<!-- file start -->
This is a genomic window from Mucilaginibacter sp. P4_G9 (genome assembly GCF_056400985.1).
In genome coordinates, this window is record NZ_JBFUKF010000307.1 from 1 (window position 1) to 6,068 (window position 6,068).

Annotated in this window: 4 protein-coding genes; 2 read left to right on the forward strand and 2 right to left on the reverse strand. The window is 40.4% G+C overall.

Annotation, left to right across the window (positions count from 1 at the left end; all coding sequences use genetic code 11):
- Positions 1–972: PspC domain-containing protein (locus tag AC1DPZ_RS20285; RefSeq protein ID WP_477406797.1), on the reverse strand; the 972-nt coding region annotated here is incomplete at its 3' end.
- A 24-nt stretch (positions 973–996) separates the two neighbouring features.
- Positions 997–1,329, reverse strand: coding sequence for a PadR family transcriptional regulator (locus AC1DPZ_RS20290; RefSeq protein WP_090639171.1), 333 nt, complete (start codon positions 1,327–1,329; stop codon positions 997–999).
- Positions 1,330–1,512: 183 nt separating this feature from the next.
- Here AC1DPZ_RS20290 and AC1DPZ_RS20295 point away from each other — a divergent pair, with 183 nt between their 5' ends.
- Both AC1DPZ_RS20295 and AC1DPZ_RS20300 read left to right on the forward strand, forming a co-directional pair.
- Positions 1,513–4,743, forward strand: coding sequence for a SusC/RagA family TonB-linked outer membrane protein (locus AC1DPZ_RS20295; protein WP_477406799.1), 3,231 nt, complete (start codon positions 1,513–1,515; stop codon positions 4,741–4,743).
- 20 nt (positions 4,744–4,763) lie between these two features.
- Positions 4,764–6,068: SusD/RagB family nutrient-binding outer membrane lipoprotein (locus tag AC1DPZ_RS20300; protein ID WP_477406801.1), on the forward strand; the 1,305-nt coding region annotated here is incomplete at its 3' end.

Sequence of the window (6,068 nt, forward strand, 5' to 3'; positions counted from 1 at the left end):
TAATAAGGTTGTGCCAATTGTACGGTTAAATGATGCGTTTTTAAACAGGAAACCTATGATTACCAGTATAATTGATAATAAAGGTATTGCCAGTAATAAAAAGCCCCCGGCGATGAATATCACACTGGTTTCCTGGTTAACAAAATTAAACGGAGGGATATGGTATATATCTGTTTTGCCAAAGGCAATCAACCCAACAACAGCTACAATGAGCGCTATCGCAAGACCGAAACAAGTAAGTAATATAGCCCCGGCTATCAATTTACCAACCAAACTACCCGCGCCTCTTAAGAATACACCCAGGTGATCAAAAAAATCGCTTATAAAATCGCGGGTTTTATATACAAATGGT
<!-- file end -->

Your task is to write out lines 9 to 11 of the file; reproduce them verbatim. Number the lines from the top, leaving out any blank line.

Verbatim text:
- Here AC1DPZ_RS20290 and AC1DPZ_RS20295 point away from each other — a divergent pair, with 183 nt between their 5' ends.
- Both AC1DPZ_RS20295 and AC1DPZ_RS20300 read left to right on the forward strand, forming a co-directional pair.
- Positions 1,513–4,743, forward strand: coding sequence for a SusC/RagA family TonB-linked outer membrane protein (locus AC1DPZ_RS20295; protein WP_477406799.1), 3,231 nt, complete (start codon positions 1,513–1,515; stop codon positions 4,741–4,743).